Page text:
Between the 18th and the 21st centuries, the musical transatlantic space has profoundly changed,...
The word "makossa" means "contortion" or "sway." When the "ma" is removed, the term "kossa" is often used by singers to encourage dancers to shake more and musicians to play harder. Makossa is both an urban music, and a dance born in the city of Douala, Cameroon in the 1950s. Its pioneers sought their inspiration in 1970s French pop, Ghanaian highlife music, Congolese rumba, beguine from the Antilles, Dominican merengue, and Latin-American rhythms. Cameroon's Atlantic coastline allowed for increased musical hybridizations and, in tandem with higher rates of migration in the Cameroonian population, positioned Makossa in the commercial networks dominated by two primary hubs (France and the United States), and secondary hubs that emerged in the rest of Europe, the Americas, and Africa.
In the 1950s, in Douala, one could listen to mambo by the Matamoros Trio and beguine by Sam Castandet on Afro-Cuban records, edited by the British company EMI under the label GV. At the same time, French songs by Tino Rossi, Eddy Mitchell and Sacha Distel could be heard on Radio-Douala. On Voice of America (VOA) and the British Broadcasting Corporation (BBC), jazz and, later, funk and soul delighted local musicians. The program that made the greatest impression was that of Georges Collinet, Maxi voum voum, on the air at VOA from 1960 to 1990. Makossa is the result of these cultural transfers, made possible by the introduction of radio to Douala between the two world wars, the importation of records and new instruments brought in by the coastmen and soldiers passing through, or sold by Greek, Portuguese and Lebanese merchants. Also called "popos", these former were men coming from the west coast of Africa who were office staff during the colonial period. Within the coastmen, there were people of diverse origin (Nigeria, Cameroon, Mauritania, Senegal, Ivory Coast) who, using the Atlantic Ocean as their throughway, settled in countries on the African coasts and facilitated the spread of varied music and dance styles.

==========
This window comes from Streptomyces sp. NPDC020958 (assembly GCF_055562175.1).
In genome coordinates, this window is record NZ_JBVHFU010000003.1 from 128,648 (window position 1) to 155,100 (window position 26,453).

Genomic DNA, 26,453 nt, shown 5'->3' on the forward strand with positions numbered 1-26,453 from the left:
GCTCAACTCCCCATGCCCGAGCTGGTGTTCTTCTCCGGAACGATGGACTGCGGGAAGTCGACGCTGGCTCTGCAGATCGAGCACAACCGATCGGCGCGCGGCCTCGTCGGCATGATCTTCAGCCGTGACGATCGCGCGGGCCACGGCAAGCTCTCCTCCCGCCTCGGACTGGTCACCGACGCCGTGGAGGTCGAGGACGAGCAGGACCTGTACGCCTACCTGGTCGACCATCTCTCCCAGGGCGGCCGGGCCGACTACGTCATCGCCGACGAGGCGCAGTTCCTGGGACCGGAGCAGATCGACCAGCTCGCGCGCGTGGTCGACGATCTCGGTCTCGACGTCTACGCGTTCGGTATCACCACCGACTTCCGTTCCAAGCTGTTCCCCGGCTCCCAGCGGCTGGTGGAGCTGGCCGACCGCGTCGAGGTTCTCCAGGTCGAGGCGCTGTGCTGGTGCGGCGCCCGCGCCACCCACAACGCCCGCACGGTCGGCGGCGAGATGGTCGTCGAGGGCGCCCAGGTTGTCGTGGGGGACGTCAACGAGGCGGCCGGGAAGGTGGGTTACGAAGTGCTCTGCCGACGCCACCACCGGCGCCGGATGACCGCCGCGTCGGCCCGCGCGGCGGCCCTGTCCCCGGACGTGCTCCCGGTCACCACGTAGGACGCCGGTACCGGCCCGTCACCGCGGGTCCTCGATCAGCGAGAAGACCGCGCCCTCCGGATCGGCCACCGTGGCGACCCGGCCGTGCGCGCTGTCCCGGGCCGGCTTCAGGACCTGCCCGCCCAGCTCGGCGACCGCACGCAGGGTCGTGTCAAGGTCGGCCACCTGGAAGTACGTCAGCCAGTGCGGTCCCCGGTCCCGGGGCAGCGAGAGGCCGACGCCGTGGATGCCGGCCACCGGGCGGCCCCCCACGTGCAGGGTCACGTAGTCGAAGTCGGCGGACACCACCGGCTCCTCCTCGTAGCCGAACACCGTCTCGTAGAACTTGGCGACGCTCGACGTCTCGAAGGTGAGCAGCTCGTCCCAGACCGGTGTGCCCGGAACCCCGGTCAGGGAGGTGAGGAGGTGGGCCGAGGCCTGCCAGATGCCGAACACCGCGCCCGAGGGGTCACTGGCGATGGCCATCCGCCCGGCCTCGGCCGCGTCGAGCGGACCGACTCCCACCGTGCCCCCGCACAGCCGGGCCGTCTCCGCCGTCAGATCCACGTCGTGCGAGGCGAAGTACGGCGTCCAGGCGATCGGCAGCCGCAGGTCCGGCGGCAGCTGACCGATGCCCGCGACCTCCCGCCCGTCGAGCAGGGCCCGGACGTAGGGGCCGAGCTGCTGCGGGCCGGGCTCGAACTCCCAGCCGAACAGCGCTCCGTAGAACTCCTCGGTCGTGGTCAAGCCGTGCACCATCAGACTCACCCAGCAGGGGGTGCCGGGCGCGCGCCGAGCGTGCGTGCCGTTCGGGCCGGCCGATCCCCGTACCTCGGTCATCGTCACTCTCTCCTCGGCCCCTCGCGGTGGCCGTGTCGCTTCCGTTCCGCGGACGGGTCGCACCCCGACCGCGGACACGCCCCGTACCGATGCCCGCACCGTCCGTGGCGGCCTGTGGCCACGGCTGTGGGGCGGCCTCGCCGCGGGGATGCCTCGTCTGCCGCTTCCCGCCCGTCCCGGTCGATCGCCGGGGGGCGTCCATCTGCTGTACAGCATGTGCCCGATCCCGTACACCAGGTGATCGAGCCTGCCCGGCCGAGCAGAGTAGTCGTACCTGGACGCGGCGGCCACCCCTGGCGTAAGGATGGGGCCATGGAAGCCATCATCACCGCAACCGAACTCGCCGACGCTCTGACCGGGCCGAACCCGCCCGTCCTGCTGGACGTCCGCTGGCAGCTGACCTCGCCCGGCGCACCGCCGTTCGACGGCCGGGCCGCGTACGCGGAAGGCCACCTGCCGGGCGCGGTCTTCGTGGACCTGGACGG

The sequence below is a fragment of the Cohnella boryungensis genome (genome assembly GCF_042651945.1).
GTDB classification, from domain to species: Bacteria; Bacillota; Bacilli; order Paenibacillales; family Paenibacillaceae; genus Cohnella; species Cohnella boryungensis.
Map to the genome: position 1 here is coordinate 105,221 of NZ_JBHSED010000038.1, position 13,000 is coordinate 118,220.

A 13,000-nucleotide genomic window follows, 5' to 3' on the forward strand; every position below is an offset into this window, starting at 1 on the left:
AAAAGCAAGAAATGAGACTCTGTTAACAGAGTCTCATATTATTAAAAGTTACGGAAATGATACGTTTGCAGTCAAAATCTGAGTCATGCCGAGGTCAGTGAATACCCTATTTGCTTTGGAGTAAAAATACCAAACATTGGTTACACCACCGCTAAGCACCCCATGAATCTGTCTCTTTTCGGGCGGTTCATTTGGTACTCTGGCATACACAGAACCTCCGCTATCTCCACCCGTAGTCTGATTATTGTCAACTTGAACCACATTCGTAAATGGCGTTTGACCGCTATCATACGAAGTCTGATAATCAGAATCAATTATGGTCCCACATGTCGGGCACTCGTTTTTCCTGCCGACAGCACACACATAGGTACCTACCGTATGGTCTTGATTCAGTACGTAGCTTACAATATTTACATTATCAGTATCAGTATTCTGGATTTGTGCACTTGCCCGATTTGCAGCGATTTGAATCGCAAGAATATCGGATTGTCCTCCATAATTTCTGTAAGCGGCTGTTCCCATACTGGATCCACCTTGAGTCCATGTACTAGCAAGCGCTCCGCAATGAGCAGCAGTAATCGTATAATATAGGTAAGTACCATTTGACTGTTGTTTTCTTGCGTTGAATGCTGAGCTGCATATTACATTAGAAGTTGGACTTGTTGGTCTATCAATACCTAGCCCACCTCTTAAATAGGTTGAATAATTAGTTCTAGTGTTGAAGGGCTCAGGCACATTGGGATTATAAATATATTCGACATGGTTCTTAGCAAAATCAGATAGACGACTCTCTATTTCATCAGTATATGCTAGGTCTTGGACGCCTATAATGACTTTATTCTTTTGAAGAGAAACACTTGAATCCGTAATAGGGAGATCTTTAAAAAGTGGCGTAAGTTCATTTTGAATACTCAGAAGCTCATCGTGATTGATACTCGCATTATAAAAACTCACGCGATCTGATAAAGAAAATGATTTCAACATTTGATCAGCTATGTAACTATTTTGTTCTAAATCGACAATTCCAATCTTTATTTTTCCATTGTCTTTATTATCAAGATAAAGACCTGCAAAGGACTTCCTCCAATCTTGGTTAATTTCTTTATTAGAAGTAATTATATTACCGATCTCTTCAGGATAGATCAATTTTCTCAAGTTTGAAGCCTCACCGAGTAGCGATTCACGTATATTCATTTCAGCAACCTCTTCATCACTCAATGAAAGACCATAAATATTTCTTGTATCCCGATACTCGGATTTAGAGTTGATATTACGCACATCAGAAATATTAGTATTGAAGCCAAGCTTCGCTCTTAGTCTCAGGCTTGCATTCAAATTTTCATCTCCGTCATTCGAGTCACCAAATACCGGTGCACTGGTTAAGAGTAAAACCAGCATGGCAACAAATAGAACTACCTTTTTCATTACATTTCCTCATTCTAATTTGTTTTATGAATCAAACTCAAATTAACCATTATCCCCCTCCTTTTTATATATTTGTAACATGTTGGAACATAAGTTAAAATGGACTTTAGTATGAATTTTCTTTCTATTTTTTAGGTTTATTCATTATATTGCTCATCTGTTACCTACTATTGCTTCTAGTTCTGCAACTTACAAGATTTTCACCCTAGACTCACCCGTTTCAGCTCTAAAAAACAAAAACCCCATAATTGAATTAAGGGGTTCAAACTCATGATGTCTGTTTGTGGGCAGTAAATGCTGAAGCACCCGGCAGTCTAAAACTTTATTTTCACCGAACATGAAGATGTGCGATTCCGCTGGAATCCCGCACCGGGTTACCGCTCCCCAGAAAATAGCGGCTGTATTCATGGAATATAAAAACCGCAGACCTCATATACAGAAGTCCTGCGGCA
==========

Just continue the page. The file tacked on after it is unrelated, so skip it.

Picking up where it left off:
Emmanuel Nelle Eyoum is considered to be the father of Makossa. It is he who, for the first time, used the word during a benefit at the Flambeau Bar, in Douala, in his song Mot'a Ogono mo asi ma nanga ndabo. Starting in 1958, the style was popularized in the other cities of the country by the group Négro Styl. Makossa saw its first success on the continental level with the musician Eboa Lotin, who represented Cameroon at the Panafrican Festival in Algiers in July 1969. The genre then grew and diversified in the 1970s and 80s, becoming Makossa New Wave, Makossa Pop, Makossa Funk, Makossa Soul, etc., according to the inspiration of the songwriter.